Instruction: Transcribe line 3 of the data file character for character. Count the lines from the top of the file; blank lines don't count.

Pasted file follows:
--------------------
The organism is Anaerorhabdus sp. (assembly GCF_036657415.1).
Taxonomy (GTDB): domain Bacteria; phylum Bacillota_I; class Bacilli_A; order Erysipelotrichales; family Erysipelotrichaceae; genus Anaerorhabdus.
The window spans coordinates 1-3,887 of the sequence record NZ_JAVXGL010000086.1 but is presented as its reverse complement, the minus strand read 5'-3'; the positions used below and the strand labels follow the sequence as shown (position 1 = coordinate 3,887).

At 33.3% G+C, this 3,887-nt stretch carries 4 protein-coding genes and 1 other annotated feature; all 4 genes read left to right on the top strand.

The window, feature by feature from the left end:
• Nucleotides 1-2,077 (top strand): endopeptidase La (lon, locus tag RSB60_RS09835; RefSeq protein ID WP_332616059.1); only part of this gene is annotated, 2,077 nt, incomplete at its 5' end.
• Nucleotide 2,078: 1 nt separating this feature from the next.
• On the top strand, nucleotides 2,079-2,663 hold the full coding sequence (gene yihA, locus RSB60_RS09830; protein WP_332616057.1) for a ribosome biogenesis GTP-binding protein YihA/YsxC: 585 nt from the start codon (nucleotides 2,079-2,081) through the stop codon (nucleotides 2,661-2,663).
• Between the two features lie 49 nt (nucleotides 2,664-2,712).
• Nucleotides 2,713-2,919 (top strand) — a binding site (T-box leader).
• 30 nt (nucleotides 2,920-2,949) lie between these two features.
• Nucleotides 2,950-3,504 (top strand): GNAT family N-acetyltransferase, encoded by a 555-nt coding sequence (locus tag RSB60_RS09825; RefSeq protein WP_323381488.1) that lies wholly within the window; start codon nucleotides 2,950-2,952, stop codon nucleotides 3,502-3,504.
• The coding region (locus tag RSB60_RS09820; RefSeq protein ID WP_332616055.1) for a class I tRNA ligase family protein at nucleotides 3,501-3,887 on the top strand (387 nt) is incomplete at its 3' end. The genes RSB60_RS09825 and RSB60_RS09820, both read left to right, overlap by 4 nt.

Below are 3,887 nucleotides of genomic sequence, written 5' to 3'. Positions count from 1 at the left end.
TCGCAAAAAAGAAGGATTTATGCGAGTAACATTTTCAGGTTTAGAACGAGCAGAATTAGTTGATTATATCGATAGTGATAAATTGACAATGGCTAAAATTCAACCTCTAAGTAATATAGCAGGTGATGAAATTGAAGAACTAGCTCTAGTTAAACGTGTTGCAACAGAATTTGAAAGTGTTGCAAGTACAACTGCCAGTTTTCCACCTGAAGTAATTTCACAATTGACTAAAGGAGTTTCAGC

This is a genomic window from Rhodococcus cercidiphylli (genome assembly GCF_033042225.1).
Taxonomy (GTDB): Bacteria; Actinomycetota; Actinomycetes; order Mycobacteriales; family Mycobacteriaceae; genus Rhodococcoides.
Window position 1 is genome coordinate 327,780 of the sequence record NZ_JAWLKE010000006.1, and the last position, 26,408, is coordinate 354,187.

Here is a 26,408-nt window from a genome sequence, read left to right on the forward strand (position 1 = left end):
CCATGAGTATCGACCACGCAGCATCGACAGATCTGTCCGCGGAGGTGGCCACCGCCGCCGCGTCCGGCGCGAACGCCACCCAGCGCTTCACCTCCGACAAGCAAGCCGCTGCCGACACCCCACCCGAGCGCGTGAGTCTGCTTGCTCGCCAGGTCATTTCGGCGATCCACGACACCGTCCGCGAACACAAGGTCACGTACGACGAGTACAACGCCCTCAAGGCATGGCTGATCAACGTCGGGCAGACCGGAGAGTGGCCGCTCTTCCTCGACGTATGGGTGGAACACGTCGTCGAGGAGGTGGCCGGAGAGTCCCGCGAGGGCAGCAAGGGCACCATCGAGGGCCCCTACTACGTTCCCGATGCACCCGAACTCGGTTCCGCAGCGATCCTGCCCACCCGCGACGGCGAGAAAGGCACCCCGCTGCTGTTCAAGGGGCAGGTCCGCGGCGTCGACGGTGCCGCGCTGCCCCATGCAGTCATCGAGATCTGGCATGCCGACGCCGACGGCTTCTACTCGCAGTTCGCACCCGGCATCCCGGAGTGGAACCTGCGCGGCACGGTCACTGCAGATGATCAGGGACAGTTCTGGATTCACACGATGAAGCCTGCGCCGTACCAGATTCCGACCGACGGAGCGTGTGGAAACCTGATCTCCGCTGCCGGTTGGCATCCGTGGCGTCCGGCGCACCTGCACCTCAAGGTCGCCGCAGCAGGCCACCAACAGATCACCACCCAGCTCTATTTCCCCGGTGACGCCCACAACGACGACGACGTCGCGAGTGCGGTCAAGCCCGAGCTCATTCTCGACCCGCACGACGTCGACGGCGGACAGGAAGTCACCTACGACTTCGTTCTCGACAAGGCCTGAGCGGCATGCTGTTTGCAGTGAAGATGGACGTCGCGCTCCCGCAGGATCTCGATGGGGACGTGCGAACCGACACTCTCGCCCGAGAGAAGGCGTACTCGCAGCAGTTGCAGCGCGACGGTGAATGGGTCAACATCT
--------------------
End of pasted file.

The window spans coordinates 1-3,887 of the sequence record NZ_JAVXGL010000086.1 but is presented as its reverse complement, the minus strand read 5'-3'; the positions used below and the strand labels follow the sequence as shown (position 1 = coordinate 3,887).